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What would Jesus say about Republican attack on food stamps?

Most Republican members of Congress claim to believe in Jesus Christ, but their votes against the food stamp program suggest they do not share their lord and savior’s love for the poor.

In September, House Republicans sent a bill to the Senate that would cut $40 billion from funding for the food stamp program over the next decade. The tea party caucus, a group that is quite evangelical about its economic theories and its religion, justified the spending reduction in terms that echoed Ayn Rand more than the Gospels.

“In the real world, we measure success by results,” said Rep. Marlin Stutzman, an Indiana Republican, speaking in favor of the cuts. “It’s time for Washington to measure success by how many families are lifted out of poverty and helped back on their feet, not by how much Washington bureaucrats spend year after year.”

That sounds like good old common sense, but, of course, it is actually just more tea party nonsense. The U.S. Census Bureau reports that the food stamp program has kept about 4 million above the poverty line and has been a lifeline to millions of others already in poverty. If the Republican cuts were to go into effect, 4 million people would be kicked off the food stamp program next year, according to the Congressional Budget Office, and another 3 million would be dropped annually in subsequent years.

In other words, instead of achieving Stutzman’s goal of lifting families out of poverty, the reductions would drive millions more into poverty.

As usual, the problem is that tea party conservatives are setting fire to a straw man. The “real world” they think they know so much about is a fact-free bubble floating above reality. The imagined problem is that there are millions of freeloading bums living large with the daily $4.50 they get for food, but here is the truth about who receives food stamps:

• Almost half of them are children.

• The elderly make up 8%, and about 20% are disabled.

• The 24% who are able-bodied adults without children cannot receive more than three months of benefits in a three-year period unless they work at least 20 hours per week.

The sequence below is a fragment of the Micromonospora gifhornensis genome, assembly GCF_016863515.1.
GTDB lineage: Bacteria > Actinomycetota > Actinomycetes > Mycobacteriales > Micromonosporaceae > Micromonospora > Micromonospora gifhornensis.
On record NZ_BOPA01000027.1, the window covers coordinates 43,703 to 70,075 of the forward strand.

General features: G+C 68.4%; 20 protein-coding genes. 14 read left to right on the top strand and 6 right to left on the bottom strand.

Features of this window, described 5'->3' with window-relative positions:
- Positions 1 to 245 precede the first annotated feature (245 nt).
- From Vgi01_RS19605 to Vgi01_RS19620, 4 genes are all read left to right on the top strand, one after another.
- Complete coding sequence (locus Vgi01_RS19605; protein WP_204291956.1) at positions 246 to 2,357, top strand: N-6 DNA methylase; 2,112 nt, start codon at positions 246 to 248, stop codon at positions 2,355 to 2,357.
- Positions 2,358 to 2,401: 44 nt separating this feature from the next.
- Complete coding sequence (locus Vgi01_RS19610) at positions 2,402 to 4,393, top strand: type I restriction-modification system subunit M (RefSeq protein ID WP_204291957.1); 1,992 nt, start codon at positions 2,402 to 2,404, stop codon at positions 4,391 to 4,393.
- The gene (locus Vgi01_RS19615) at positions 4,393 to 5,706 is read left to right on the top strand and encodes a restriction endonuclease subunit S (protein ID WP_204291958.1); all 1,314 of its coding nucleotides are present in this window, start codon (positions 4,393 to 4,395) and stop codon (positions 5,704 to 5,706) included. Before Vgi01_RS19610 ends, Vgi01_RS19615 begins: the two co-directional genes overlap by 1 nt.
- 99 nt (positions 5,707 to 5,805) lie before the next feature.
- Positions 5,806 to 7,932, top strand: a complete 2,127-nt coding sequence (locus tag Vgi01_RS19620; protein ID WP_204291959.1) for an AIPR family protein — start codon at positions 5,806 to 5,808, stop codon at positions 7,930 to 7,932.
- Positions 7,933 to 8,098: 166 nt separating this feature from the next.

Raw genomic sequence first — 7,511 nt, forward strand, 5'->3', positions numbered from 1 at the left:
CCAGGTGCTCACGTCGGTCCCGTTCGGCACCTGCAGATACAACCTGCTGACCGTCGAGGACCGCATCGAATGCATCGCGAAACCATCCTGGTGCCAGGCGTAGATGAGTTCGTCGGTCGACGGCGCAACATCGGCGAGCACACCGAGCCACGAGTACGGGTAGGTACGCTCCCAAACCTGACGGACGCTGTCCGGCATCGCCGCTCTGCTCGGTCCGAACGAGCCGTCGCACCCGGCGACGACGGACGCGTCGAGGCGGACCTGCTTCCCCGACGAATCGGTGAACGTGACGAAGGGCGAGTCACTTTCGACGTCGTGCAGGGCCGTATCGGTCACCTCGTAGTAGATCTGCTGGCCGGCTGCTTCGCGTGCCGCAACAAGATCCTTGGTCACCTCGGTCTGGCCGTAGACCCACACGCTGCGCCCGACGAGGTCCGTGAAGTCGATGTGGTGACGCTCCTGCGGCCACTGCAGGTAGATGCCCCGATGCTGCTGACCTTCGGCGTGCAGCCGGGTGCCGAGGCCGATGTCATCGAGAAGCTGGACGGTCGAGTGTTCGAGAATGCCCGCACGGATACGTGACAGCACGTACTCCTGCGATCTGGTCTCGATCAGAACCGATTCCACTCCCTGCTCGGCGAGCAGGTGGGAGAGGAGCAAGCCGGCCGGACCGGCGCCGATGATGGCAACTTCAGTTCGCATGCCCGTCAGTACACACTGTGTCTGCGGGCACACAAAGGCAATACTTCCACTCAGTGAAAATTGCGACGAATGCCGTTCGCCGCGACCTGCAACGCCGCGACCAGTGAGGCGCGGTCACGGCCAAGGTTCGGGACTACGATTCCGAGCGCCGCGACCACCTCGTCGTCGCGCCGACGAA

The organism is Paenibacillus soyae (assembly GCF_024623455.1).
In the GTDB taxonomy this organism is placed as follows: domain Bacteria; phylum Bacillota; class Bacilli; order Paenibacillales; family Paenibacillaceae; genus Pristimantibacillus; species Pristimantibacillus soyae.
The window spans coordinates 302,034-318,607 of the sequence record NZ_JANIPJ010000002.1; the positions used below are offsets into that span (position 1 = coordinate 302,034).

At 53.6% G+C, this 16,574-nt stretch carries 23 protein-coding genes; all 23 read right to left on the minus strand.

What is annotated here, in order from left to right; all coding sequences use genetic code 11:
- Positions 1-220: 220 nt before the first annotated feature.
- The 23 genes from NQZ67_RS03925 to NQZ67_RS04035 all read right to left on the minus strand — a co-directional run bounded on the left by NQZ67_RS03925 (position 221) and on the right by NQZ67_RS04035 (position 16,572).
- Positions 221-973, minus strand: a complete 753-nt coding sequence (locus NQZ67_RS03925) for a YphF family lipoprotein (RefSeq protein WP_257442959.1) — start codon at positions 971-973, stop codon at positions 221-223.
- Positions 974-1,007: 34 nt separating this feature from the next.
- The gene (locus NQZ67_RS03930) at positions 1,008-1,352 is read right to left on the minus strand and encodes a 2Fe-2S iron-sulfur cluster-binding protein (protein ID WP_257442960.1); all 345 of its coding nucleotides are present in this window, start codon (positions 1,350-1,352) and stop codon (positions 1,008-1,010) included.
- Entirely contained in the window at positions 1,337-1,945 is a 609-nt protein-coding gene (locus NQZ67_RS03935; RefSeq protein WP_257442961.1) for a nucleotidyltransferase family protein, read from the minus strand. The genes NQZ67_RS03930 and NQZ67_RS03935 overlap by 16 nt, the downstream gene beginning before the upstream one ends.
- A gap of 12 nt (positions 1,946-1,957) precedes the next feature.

• Immigrants in the country illegally – a.k.a. illegal aliens – cannot receive food stamps.

• Contrary to a common perception, about 50% of recipients are white.

A key fact: The cost of the food stamp program has ballooned over the last five years because of the sharp jump in unemployment due to the Great Recession. Many of those people are still living on food stamps, not because they have been made lazy by feasting on the meager meals the program allows them to buy, but because people on the low end of the economic ladder are always the last to be rehired. Making it even harder for them to put food on the table is not going to miraculously open up the job market. Only Jesus could perform that kind of miracle.

Nevertheless, many Republicans believe they are following a virtuous path. During the debate over the food stamp cuts, Rep. Stephen Fincher, a Tennessee Republican, said the Bible had guided his vote to slash spending on food for the poor. He quoted 2 Thessalonians: “Anyone unwilling to work should not eat.”

Fincher clearly believes he is more deserving of federal largesse than those shiftless poor people. Fincher, a farmer, just happens to have pulled in $3.5 million in federal subsidies since 1995.

Some people would call that hypocrisy. What would Jesus say?

Copyright © 2015, Los Angeles Times
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